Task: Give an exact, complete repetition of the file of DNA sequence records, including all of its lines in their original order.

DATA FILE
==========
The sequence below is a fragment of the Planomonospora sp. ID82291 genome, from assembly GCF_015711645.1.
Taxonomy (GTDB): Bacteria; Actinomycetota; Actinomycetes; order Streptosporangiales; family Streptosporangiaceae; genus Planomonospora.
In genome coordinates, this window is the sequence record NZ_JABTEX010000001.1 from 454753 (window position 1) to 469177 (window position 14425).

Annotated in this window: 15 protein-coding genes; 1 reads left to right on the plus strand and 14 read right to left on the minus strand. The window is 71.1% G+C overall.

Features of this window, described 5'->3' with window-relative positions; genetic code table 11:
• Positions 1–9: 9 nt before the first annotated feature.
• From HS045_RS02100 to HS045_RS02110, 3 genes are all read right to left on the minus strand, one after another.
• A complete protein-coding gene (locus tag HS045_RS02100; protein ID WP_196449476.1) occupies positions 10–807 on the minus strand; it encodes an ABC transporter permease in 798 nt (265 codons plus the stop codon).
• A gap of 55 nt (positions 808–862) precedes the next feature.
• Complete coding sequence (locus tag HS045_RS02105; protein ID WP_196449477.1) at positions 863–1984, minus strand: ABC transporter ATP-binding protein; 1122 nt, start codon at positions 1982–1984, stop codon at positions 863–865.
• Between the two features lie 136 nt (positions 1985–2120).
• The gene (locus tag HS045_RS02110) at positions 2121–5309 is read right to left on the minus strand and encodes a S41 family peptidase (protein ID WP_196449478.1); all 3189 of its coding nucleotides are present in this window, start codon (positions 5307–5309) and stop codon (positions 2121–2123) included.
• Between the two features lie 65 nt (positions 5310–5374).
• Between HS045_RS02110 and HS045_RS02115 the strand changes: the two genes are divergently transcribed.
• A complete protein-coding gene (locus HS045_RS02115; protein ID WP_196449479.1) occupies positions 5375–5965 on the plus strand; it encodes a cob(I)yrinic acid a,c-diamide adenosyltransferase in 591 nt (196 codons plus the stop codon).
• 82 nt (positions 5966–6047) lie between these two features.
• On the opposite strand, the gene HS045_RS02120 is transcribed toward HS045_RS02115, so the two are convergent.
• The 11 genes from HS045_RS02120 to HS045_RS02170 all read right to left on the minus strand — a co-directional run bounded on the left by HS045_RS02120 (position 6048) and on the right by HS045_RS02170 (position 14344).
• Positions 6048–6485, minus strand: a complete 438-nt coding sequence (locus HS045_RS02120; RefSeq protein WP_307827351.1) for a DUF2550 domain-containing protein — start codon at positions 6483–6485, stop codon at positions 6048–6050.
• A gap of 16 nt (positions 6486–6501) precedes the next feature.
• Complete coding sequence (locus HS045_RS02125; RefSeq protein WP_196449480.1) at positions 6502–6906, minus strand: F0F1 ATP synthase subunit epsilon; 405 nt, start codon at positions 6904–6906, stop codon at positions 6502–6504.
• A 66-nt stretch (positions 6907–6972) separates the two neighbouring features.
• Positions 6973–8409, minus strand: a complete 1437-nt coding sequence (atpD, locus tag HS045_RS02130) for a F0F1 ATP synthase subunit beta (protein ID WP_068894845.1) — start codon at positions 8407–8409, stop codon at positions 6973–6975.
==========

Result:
The sequence below is a fragment of the Planomonospora sp. ID82291 genome, from assembly GCF_015711645.1.
Taxonomy (GTDB): Bacteria; Actinomycetota; Actinomycetes; order Streptosporangiales; family Streptosporangiaceae; genus Planomonospora.
In genome coordinates, this window is the sequence record NZ_JABTEX010000001.1 from 454753 (window position 1) to 469177 (window position 14425).

Annotated in this window: 15 protein-coding genes; 1 reads left to right on the plus strand and 14 read right to left on the minus strand. The window is 71.1% G+C overall.

Features of this window, described 5'->3' with window-relative positions; genetic code table 11:
• Positions 1–9: 9 nt before the first annotated feature.
• From HS045_RS02100 to HS045_RS02110, 3 genes are all read right to left on the minus strand, one after another.
• A complete protein-coding gene (locus tag HS045_RS02100; protein ID WP_196449476.1) occupies positions 10–807 on the minus strand; it encodes an ABC transporter permease in 798 nt (265 codons plus the stop codon).
• A gap of 55 nt (positions 808–862) precedes the next feature.
• Complete coding sequence (locus tag HS045_RS02105; protein ID WP_196449477.1) at positions 863–1984, minus strand: ABC transporter ATP-binding protein; 1122 nt, start codon at positions 1982–1984, stop codon at positions 863–865.
• Between the two features lie 136 nt (positions 1985–2120).
• The gene (locus tag HS045_RS02110) at positions 2121–5309 is read right to left on the minus strand and encodes a S41 family peptidase (protein ID WP_196449478.1); all 3189 of its coding nucleotides are present in this window, start codon (positions 5307–5309) and stop codon (positions 2121–2123) included.
• Between the two features lie 65 nt (positions 5310–5374).
• Between HS045_RS02110 and HS045_RS02115 the strand changes: the two genes are divergently transcribed.
• A complete protein-coding gene (locus HS045_RS02115; protein ID WP_196449479.1) occupies positions 5375–5965 on the plus strand; it encodes a cob(I)yrinic acid a,c-diamide adenosyltransferase in 591 nt (196 codons plus the stop codon).
• 82 nt (positions 5966–6047) lie between these two features.
• On the opposite strand, the gene HS045_RS02120 is transcribed toward HS045_RS02115, so the two are convergent.
• The 11 genes from HS045_RS02120 to HS045_RS02170 all read right to left on the minus strand — a co-directional run bounded on the left by HS045_RS02120 (position 6048) and on the right by HS045_RS02170 (position 14344).
• Positions 6048–6485, minus strand: a complete 438-nt coding sequence (locus HS045_RS02120; RefSeq protein WP_307827351.1) for a DUF2550 domain-containing protein — start codon at positions 6483–6485, stop codon at positions 6048–6050.
• A gap of 16 nt (positions 6486–6501) precedes the next feature.
• Complete coding sequence (locus HS045_RS02125; RefSeq protein WP_196449480.1) at positions 6502–6906, minus strand: F0F1 ATP synthase subunit epsilon; 405 nt, start codon at positions 6904–6906, stop codon at positions 6502–6504.
• A 66-nt stretch (positions 6907–6972) separates the two neighbouring features.
• Positions 6973–8409, minus strand: a complete 1437-nt coding sequence (atpD, locus tag HS045_RS02130) for a F0F1 ATP synthase subunit beta (protein ID WP_068894845.1) — start codon at positions 8407–8409, stop codon at positions 6973–6975.